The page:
Now, for those of you still confused as to what the doctrine of union with Christ actually is, and what it looks like in a Reformed theology of salvation, I’ll quote Robert Letham at length as he discusses Paul’s understanding of the issue:

Union and Justification

According to Paul in Romans 5:12-21, just as Adam plunged the whole race into sin and death because of their relationship of solidarity with him, so the second Adam brings life and righteousness to all who sustain a relationship of solidarity with him

If, because of one man’s trespass, death reigned through that one man, much more will those who receive the abundance of gracee and the free gift of righteousness reign in life through the one man Jesus Christ. (Rom. 5:17 ESV)

Here Paul reflects on his previous statement of the one way of salvation from sin by the propitiatory death of Christ, which avails for all who believe (Rom. 3:21ff). Justification is received only by faith and is grounded in what Christ did once for all in his death and resurrection (4:25).  Paul’s point is that we are not addressed merely as discrete individuals; instead, we are a team of which we all were members. His sin plunged the whole team into sin, ruin, death, and condemnation. What Christ did for us was also done as the head of a team of which we are a part. He did it on our behalf, for us–and God reckons it to our account as a result of our being united, through faith, with him as the head of the team. Our justification is therefore grounded on union with Christ.

Union and Sanctification

In Romans 6:1ff, in answer to charges that his gospel encourages moral indifference, Paul insists that believers, the justified, live to Christ and do not give themselves over to sin.  This is because they died with Christ to sin and rose again to new life in his resurrection. Not only did Christ die and rise again for them, but they died and rose with him. Union with Christ is the foundational basis for sanctification and the dynamic force that empowers it. As Paul says, “Do you not know that as many were baptized into Christ Jesus were baptized into his death; we were buried with him through baptism into death, so that as Christ was raised from the dead through the glory of the Father so we too should live in newness of life” (6:3-4).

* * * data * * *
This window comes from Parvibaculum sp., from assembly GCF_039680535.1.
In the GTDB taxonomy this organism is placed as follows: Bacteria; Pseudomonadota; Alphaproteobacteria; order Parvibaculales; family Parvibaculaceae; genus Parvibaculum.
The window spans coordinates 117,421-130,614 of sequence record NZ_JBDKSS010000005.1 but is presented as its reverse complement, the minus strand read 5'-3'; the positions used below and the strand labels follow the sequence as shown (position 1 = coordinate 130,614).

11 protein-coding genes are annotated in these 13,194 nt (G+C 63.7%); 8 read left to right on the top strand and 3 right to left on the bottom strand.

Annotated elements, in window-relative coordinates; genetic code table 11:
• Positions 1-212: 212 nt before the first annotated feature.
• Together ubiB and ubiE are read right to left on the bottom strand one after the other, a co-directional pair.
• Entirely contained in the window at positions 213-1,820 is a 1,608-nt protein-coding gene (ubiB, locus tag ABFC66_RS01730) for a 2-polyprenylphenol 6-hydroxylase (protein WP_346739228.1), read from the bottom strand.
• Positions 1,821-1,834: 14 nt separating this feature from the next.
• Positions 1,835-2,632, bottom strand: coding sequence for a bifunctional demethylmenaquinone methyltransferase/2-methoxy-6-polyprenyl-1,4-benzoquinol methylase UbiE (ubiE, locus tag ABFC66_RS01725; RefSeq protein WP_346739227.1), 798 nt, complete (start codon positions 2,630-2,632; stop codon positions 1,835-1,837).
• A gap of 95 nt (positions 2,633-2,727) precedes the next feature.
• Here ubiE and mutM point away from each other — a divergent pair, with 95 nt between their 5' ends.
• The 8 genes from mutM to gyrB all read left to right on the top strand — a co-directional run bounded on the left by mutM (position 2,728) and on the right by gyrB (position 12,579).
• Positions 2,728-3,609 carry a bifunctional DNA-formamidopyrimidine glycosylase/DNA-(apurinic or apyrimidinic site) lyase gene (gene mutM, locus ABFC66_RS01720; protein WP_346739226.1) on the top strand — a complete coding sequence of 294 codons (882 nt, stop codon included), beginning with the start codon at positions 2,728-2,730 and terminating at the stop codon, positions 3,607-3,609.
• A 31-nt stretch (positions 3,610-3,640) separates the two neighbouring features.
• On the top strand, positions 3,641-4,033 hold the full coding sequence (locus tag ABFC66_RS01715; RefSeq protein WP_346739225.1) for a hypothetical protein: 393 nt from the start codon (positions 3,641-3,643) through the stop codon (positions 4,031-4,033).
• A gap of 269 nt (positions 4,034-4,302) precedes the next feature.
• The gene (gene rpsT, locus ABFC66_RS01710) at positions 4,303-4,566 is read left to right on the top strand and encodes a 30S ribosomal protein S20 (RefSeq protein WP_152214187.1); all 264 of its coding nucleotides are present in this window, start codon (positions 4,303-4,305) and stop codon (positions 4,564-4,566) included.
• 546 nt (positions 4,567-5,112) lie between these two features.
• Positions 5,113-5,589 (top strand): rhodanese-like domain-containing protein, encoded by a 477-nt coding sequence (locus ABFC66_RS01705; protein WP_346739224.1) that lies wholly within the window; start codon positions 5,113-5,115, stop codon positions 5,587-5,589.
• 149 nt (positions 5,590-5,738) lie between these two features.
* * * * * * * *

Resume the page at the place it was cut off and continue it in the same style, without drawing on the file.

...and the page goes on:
Union and Resurrection

Paul argues in 1 Corinthians 15 that the resurrection of Christ and the future resurrection of his church is one reality (vv. 12-19). Paul argues back and forth from one to the other. If Christ is not raised, there can be no resurrection of believers. If there is no general resurrection, Christ cannot have been raised himself. The two stand together. In fact, Christ has been raised–and so, therefore, will we be. Christ is the firstfruits of the resurrection of believers at his return (vv. 19-23). Not only is his resurrection first in time, but as firstfruits, it is of the same kind as the full harvest. Hence, it is the guarantee not only that the full harvest will be gathered but that both his resurrection and ours are identical. From this it is clear that the resurrection of believers at the parousia is a resurrection in Christ. The resurrections are effectively the same…Christ resurrection and the resurrection of the righteous, separated by indefinite time, are identical because the later occurs in union with the former.

Union with Christ: In Scripture, History, and Theology, pg. 5-7

Union with Christ, then, does a lot of work in the Reformed (and Pauline) view of salvation, and it’s the answer to a number of Martini’s critiques. For one thing, Martini talks about the place that double-imputation plays in the Protestant system (Christ is reckoned as sinner in our place and we are reckoned as righteous because of him), but, because he doesn’t note that union with Christ is the structure underlying traditional formulations of double-imputation, he resorts to the old charge of calling it a ‘legal fiction.’ What he misses is that in Reformed thought Christ takes responsibility for our sin on the cross as our covenant head and representative, and can really do so, because through faith we are united to him in that kind of relationship. What’s more, we can be included in his righteous status because, through union, we really are part of his body, his people. As N.T. Wright says, in biblical thought, what is true of a king is true of his people–therefore, what is true of Messiah (Christ) is true of the people united to him.